An Indiana appellate court ruled Thursday that truck drivers for a concrete company could pursue claims that their employer and a union violated the state’s right-to-work law by forcing them to remain union members even though the law voided a collective bargaining provision mandating they be in the union.
Toyota Industries Corp. said Thursday it will buy Dutch logistics automation company Vanderlande Industries Holding BV for 140 billion yen ($1.26 billion) from its private equity backer, beefing up the auto parts, forklifts and textile machinery maker's material handling business.
A California federal judge said Thursday she’ll deny Uber’s bid to arbitrate a proposed collective action alleging the ride-hailing giant lured top engineers with stock option promises that were later reneged, saying she’ll instead stay the case until the U.S. Supreme Court decides if businesses can force employees to waive collective claims.
The operators of a cashless toll system in Orange County, California, told a federal judge that state laws authorize toll agencies to use driver information to collect unpaid tolls, slamming a proposed class of drivers claiming the practice violates their privacy.
A German prosecutor’s office has launched a probe into whether Daimler AG employees committed fraud over the sales of its diesel cars by faking emissions documents, according to media reports on Wednesday.
The Fourth Circuit on Thursday granted the federal government’s request for an expedited appeal of a Maryland federal judge's ruling blocking President Donald Trump's revised immigration ban targeting migrants from majority-Muslim countries, after the government cited “national security needs.”
A Texas appeals court on Wednesday upheld a lower court ruling that BNSF Railway Co. wasn't entitled to oil found on land beneath its railroad tracks, concluding that the terms of a 1903 deed struck between the railroad and landowners only entitled BNSF to an easement on the property's surface.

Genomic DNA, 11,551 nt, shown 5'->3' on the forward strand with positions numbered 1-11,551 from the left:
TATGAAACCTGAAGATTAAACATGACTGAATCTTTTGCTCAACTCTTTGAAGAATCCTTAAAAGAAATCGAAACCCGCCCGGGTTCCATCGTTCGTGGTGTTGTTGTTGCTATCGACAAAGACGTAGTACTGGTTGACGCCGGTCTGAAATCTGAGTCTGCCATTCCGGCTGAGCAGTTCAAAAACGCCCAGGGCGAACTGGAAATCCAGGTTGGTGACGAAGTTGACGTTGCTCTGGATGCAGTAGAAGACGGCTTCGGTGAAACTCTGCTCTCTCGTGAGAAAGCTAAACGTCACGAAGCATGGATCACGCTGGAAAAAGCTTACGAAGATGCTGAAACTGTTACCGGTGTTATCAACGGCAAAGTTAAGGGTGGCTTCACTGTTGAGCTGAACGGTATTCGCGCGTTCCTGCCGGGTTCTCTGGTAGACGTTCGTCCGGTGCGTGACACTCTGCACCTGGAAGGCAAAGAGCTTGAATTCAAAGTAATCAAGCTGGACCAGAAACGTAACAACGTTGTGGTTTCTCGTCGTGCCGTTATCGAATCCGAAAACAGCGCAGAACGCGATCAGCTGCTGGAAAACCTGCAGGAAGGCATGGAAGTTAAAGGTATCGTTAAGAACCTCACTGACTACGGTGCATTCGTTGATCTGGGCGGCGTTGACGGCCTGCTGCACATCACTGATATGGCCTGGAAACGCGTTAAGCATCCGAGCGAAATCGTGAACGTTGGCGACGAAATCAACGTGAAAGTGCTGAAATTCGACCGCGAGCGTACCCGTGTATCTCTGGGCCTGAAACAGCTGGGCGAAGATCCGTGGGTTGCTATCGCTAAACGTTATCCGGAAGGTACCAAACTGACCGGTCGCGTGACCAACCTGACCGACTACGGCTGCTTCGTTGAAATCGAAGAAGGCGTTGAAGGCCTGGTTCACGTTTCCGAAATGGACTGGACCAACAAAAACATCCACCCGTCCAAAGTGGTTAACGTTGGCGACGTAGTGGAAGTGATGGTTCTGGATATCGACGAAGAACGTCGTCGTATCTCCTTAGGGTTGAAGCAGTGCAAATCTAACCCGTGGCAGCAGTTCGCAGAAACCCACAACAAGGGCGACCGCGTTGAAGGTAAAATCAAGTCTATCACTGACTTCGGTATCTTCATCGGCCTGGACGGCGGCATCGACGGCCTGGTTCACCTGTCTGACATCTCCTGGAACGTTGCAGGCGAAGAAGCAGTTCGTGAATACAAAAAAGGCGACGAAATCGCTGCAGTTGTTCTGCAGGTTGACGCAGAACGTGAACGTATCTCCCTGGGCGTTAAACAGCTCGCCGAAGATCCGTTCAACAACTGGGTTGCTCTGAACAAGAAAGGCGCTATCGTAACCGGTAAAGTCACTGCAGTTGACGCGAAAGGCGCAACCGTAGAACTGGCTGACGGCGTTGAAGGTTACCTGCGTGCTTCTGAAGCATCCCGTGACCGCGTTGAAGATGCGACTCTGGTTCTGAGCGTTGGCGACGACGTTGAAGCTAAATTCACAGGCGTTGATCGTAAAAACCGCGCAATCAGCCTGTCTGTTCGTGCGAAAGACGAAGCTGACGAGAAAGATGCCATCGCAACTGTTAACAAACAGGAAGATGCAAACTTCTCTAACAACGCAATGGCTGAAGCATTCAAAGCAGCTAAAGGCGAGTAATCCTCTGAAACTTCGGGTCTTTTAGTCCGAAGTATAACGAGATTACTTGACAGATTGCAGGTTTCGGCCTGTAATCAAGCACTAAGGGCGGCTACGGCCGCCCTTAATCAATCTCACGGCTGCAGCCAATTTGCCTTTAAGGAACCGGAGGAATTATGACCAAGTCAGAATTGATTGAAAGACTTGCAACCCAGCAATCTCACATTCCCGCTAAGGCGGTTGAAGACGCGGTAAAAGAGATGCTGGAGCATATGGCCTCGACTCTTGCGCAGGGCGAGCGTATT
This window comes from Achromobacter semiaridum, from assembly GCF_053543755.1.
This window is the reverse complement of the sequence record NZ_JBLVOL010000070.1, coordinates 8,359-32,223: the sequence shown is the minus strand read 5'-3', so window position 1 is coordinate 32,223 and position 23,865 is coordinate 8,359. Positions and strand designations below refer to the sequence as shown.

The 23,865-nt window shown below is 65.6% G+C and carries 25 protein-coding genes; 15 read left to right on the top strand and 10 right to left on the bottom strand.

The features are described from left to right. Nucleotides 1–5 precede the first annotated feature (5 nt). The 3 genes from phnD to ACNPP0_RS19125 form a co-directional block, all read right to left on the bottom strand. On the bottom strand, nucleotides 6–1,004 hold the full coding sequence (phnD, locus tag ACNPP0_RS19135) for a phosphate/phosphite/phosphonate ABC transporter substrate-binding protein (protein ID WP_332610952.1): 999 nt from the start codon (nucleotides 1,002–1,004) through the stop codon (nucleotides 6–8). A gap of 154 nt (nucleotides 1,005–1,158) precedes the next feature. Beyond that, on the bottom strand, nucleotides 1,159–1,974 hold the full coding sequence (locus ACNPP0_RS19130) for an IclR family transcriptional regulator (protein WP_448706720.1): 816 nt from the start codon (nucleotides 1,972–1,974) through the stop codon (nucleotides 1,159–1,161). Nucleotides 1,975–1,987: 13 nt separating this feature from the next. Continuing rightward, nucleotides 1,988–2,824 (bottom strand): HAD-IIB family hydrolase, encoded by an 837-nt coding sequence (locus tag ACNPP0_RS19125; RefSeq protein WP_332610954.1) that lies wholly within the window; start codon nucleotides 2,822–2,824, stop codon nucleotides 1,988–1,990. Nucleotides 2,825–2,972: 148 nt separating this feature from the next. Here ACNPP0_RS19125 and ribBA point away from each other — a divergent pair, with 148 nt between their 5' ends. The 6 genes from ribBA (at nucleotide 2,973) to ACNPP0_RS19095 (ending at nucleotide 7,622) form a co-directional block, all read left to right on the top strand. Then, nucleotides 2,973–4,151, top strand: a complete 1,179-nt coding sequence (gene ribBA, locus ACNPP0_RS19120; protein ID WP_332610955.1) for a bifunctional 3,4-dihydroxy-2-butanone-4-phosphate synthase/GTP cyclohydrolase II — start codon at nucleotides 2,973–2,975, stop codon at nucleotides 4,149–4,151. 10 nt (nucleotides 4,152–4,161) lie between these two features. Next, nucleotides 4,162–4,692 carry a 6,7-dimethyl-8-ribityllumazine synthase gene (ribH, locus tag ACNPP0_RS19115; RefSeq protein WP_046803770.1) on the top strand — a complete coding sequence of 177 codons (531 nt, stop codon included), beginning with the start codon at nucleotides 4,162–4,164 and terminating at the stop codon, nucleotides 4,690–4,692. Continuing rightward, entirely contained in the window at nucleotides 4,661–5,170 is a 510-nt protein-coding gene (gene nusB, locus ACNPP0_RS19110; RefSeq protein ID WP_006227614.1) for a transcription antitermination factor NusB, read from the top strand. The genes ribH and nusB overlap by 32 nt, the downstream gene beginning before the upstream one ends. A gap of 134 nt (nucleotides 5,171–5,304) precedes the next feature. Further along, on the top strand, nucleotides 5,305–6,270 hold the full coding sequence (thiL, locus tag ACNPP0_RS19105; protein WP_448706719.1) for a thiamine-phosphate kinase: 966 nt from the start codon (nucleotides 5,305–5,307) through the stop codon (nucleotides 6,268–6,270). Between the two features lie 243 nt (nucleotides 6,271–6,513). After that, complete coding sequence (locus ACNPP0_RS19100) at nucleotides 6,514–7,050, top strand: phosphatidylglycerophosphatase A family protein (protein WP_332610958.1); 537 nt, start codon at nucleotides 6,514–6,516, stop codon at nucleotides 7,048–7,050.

A Washington federal judge has denied the Teamsters’ request for a preliminary order stopping Horizon Air Industries Inc. from continuing a signing bonus and tuition reimbursement program for newly hired pilots, saying the union didn't show that those pilots who have neither begun training nor performed work are employees.
A D.C. federal judge on Thursday rejected the government’s bid to preserve a federal statute allowing Amtrak to set performance and scheduling standards along the nation’s passenger railways, saying the D.C. Circuit unequivocally struck down the statute as unconstitutional last year.
Drivers in multidistrict litigation over GM’s alleged ignition switch defect slammed the automaker's bid to exclude from upcoming trials a set of admissions made to the National Highway Traffic Safety Administration and the key investigatory “Valukas report,” saying Wednesday that such a move would break with prior rulings and that the evidence is critically relevant.
Car enthusiasts who were expecting to be able to race like the greats in their Shelby GT350 Mustangs from Ford Motor Co. were disappointed because of a pair of defects that cause the cars to lose speed and power mid-drive, according to a proposed class action in Florida on Wednesday.